NATIONAL FORESTS OF WYOMING
BIGHORN NATIONAL FOREST
South of the Crow Indian Reservation and across the Big Horn Valley from the Shoshone National Forest lies the Bighorn National Forest, an area of more than 1,125,000 acres extending 80 miles in a southeasterly direction from the Montana-Wyoming line along the Big Horn Mountains. This is a wild stretch of country where game abounds in natural haunts that have been the home of their ancestors for uncounted ages. This region was a famous hunting ground of the Sioux, Crow, and Cheyenne Indians before the coming of the white man, and was the scene of many bloody battles in early Indian campaigns.
The Big Horn Peaks, which rise more than 13,000 feet above sea level and mark the crest of the forest, were objects of veneration in the religious life of the Indians. Back into those rugged, snow-capped, enveloping solitudes the prehistoric American went to make or find his "medicine". Relics of these rites remain to pique the imagination of those wandering over these mountains to-day.
Just as the mountains are the backbone of the region geographically, the resources of the national forests have come to be the backbone of the region economically. Because of the close relation between forest ranges, timber, and water and surrounding ranches, this forest is regarded locally with a great degree of proprietary interest. Individuals and organizations cooperate freely and generously in developing improvements which increase the usefulness of the forest resources, and support a volunteer fire-fighting organization which is of the greatest importance in keeping out forest fires. Such understanding is of more than casual value to the Forest Service in its work. The development of the timber industry on a large scale will come eventually and when it comes, in addition to providing for the harvesting of a large annual growth of timber, will contribute in still other ways to the economic prosperity of the surrounding towns.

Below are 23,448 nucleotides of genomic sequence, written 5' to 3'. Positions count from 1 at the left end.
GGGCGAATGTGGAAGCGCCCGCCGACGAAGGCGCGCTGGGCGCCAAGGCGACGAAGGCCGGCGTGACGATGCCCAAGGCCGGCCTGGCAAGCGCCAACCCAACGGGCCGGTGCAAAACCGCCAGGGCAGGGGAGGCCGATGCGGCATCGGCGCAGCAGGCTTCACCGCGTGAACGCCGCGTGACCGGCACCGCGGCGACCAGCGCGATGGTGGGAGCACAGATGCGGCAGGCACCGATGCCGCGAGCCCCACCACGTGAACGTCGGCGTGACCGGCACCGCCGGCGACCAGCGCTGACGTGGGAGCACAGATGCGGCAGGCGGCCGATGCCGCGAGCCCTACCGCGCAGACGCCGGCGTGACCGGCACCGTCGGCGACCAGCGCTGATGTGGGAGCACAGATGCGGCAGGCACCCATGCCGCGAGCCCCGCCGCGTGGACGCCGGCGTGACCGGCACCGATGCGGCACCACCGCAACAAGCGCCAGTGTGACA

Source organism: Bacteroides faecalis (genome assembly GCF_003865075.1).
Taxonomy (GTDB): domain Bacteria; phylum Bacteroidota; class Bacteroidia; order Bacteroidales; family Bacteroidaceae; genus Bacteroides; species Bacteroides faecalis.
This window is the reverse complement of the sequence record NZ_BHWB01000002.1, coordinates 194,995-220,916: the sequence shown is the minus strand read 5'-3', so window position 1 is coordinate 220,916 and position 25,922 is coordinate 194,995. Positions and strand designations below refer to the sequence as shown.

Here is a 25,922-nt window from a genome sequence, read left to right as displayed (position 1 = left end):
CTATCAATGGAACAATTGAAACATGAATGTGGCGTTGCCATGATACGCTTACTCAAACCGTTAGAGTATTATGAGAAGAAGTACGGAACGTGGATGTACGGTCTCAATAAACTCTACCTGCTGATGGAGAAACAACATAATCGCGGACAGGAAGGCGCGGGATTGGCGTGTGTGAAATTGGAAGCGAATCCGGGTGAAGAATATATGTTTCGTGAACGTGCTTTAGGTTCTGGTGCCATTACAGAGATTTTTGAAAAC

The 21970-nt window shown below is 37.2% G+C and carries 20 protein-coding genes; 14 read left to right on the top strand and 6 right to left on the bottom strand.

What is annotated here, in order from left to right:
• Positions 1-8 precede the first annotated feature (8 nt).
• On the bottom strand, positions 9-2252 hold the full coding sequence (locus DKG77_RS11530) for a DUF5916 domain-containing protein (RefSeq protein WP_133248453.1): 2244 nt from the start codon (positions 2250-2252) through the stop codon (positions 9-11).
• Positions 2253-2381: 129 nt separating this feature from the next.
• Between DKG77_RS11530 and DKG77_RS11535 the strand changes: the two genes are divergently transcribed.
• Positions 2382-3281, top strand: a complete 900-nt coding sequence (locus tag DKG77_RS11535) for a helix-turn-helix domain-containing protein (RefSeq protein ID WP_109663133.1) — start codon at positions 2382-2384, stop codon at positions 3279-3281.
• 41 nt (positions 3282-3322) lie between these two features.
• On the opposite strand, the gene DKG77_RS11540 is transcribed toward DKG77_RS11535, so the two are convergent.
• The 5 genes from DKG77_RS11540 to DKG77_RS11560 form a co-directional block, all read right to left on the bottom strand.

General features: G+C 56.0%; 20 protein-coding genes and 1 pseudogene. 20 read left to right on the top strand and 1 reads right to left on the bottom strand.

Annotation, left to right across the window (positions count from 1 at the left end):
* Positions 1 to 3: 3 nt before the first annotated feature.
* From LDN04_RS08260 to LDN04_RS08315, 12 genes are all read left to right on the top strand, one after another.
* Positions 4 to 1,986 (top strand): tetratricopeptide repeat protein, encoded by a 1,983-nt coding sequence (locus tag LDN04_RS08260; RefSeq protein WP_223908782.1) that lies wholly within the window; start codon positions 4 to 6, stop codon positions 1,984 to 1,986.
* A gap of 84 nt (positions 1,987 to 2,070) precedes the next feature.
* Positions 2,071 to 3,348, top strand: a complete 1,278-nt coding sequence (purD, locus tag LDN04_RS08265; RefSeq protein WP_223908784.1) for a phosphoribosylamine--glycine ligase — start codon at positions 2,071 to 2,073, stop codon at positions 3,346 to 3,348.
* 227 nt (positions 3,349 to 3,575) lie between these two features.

It is part of the policy of national forest administration to make the various forest units community assets as well as national assets. The grazing facilities of the forest have been handled in such a way that they have become an essential factor in the livestock industry, which for years has been of major importance in this locality. In all, probably 400 ranch owners depend on the Bighorn National Forest for summer range. The forest also furnishes a considerable amount of wood for use on these same ranches, which, in addition, derive their water supply from streams rising in the mountains within the forest boundaries.
As is frequently the case, the value of this national forest as a community asset is felt far beyond the limits of the near-by valleys. In recent years the Bighorn, like nearly all the other national forests, has been called upon for a fourth type of service. During these years the people of the United States have learned to play out-of-doors. The automobile and extensive road building have resulted in an almost universal hunt for the open. In the course of this hunt the national forests have been "discovered," and camps, summer homes, and resorts are now found in practically all of them.